Wednesday, 3 August 2016

Sleep tips for athletes

I love sleeping.  Getting good sleep is so important and this ‘Sleep like a Champion’ infographic caught my eye.  While its about Sleep tips for athletes – it’s all so true for everyone!
It normally takes me 20 seconds to fall asleep at night, perhaps even less if I’ve had a run or a bike ride during the day.  Now I don’t think I can prove this but sometimes I almost know when I’m having a really good, deep sleep.  I can almost feel my body repairing itself!      This is a strange feeling and one which I do like when I remember it.
Thinking about it, I normally get about 7.5 hours sleep each night, so I guess this is in the right range, although I do admit that I like the idea of having a nap or a siesta in the afternoon.  Not that that is ever going to happen!  How about you – how many hours sleep do you get?

My friends at Casper, a start-up business that has been committed to sleep since the creation of their comfortable mattress, shared this graphic with me in hope of spreading better sleep habits to all athletes!

Tuesday, 19 April 2016


Eerie rainbow, quite recent, brings hope
This winter had seriously dragged on for me, plus its been pretty eventful for us as a family.  Life seems to have thrown quite a lot at us lately.  It is at these testing times when my faith has an important part to play makes a real difference.  Faith also provides answers in the most unexpected of ways and, as I discovered a few years back, taking good care of myself, eating well and staying fit has provided me with the ability to weather the various storms which seem to come along from time to time.

People say there are key sources of stress which seem to have the biggest impact these days.  Moving house, divorce are said to be among those but happily these don't apply here.  Instead the sudden and unexpected loss of my father on New Year's Eve was a terrible shock, as mentioned in the last post here.  And then a few days later I was starting my new job.  Both huge events for me having never lost a parent before and in terms of changing jobs, this was the first change of this scale for 23 years.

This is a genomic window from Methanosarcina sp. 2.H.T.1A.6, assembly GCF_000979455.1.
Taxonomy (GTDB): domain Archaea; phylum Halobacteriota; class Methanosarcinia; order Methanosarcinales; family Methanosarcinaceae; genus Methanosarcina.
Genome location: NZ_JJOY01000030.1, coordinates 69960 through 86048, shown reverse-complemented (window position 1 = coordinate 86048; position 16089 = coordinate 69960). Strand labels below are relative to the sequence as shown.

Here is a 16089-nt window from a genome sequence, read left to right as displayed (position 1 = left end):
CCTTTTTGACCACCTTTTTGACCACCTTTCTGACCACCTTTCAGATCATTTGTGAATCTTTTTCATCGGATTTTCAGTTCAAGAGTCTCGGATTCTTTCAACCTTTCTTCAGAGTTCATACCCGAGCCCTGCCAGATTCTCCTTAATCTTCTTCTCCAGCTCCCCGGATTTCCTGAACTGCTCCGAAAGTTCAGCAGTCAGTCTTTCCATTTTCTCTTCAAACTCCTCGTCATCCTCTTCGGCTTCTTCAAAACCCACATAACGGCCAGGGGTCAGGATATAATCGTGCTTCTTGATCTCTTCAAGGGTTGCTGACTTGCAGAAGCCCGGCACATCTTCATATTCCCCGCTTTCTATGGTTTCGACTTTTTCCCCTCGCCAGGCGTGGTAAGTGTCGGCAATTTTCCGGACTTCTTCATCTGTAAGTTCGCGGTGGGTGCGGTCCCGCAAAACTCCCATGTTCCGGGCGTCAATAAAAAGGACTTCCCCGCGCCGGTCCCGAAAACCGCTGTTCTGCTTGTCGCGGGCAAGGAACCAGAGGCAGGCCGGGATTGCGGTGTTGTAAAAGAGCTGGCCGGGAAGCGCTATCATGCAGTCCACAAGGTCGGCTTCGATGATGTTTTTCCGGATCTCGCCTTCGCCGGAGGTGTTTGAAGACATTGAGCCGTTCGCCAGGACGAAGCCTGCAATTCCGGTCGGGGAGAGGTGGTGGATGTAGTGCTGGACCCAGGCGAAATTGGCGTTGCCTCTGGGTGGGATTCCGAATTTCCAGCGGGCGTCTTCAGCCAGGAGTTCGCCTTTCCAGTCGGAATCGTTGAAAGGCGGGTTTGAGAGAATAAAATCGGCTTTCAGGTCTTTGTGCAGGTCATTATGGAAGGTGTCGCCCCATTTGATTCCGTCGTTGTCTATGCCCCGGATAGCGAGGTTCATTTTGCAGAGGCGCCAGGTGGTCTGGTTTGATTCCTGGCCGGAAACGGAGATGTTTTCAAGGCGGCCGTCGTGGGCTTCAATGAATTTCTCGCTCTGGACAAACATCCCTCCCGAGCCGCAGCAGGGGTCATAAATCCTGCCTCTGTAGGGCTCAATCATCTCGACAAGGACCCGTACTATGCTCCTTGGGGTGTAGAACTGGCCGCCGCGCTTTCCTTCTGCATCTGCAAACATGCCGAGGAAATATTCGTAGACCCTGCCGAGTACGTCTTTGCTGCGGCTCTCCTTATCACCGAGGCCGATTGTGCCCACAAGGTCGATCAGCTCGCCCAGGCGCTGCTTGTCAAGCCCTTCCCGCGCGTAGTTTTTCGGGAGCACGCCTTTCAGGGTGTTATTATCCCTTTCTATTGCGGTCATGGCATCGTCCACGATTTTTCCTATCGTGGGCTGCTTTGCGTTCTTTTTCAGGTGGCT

It seemed the short days and long dark nights were hampering me in terms of running and cycling.  Now spring has properly arrived I am pleased that I was able to keep ticking over to position me well for now as my mileage picks up.  I am seriously having to resist the temptation of sprinting ahead too fast in terms of increasing my mileage.  This is hard going, especially as I have had some nice runs and there is always the temptation of saying "I want some more of that" and then head out for another run before recovering properly.

Gym, again
So instead I've joined a gym (again!).  This time it's the shiny new leisure centre at Flitwick, Bedfordshire.  It's not exactly local but it's on my way home from work and, because I now work for the Council, I get a discount.  Fifty percent in fact.  That's cool.

I quite like doing 'people watching' while I'm doing a bit of cardio.  Quite a range of people; their ages, body weight, fitness and so on. I feel another blog coming on about that another time.

So now I'm feeling positive, optimistic and hopeful.  The days are getting longer and life is getting easier.  I've had some nice runs of late, including another with my friend Jon as we've both entered the St Albans Half in June.  Seriously looking forward to that but simply no idea if I'll come anywhere near my PB on that race (I think it was around 1:45).

Monday, 15 February 2016

So, what I have been doing?

I can hardly believe its been so long since I last blogged here; it's even longer on my cycling blog.  Plenty has happened by way of distraction.  Perhaps, it could be argued, having a little rest from something is a good thing: an opportunity to be revitalised, re-energised and to reflect on the general direction.


Took this when leaving the office a few days ago;
it sums up my optimistic view of work!